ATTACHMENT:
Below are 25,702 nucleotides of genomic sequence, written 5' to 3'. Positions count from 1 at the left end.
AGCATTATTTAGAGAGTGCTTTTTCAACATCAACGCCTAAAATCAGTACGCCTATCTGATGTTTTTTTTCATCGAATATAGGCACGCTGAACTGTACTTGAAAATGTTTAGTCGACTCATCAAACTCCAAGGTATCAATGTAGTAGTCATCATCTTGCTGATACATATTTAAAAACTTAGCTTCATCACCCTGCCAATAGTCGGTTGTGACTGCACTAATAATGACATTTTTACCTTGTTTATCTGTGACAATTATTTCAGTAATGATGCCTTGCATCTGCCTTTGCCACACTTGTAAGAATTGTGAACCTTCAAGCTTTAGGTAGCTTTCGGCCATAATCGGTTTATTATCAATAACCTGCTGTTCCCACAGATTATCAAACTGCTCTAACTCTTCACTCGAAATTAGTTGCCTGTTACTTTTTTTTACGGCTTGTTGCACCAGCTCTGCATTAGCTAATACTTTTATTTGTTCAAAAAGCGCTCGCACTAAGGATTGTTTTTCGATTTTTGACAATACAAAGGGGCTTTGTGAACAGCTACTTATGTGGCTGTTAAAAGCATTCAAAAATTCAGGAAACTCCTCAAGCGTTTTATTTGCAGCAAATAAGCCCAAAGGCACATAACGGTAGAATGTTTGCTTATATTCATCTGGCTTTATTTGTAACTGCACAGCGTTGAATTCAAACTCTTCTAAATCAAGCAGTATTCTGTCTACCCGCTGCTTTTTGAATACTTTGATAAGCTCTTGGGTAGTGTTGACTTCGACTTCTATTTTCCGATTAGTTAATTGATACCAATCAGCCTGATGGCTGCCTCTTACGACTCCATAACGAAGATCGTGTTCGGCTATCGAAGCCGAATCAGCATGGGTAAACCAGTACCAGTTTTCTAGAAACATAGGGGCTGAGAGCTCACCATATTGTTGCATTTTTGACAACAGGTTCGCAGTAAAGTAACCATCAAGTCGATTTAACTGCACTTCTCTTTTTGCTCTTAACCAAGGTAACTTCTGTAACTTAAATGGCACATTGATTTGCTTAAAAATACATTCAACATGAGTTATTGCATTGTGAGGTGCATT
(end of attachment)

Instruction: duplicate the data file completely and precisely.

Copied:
Below are 25,702 nucleotides of genomic sequence, written 5' to 3'. Positions count from 1 at the left end.
AGCATTATTTAGAGAGTGCTTTTTCAACATCAACGCCTAAAATCAGTACGCCTATCTGATGTTTTTTTTCATCGAATATAGGCACGCTGAACTGTACTTGAAAATGTTTAGTCGACTCATCAAACTCCAAGGTATCAATGTAGTAGTCATCATCTTGCTGATACATATTTAAAAACTTAGCTTCATCACCCTGCCAATAGTCGGTTGTGACTGCACTAATAATGACATTTTTACCTTGTTTATCTGTGACAATTATTTCAGTAATGATGCCTTGCATCTGCCTTTGCCACACTTGTAAGAATTGTGAACCTTCAAGCTTTAGGTAGCTTTCGGCCATAATCGGTTTATTATCAATAACCTGCTGTTCCCACAGATTATCAAACTGCTCTAACTCTTCACTCGAAATTAGTTGCCTGTTACTTTTTTTTACGGCTTGTTGCACCAGCTCTGCATTAGCTAATACTTTTATTTGTTCAAAAAGCGCTCGCACTAAGGATTGTTTTTCGATTTTTGACAATACAAAGGGGCTTTGTGAACAGCTACTTATGTGGCTGTTAAAAGCATTCAAAAATTCAGGAAACTCCTCAAGCGTTTTATTTGCAGCAAATAAGCCCAAAGGCACATAACGGTAGAATGTTTGCTTATATTCATCTGGCTTTATTTGTAACTGCACAGCGTTGAATTCAAACTCTTCTAAATCAAGCAGTATTCTGTCTACCCGCTGCTTTTTGAATACTTTGATAAGCTCTTGGGTAGTGTTGACTTCGACTTCTATTTTCCGATTAGTTAATTGATACCAATCAGCCTGATGGCTGCCTCTTACGACTCCATAACGAAGATCGTGTTCGGCTATCGAAGCCGAATCAGCATGGGTAAACCAGTACCAGTTTTCTAGAAACATAGGGGCTGAGAGCTCACCATATTGTTGCATTTTTGACAACAGGTTCGCAGTAAAGTAACCATCAAGTCGATTTAACTGCACTTCTCTTTTTGCTCTTAACCAAGGTAACTTCTGTAACTTAAATGGCACATTGATTTGCTTAAAAATACATTCAACATGAGTTATTGCATTGTGAGGTGCATT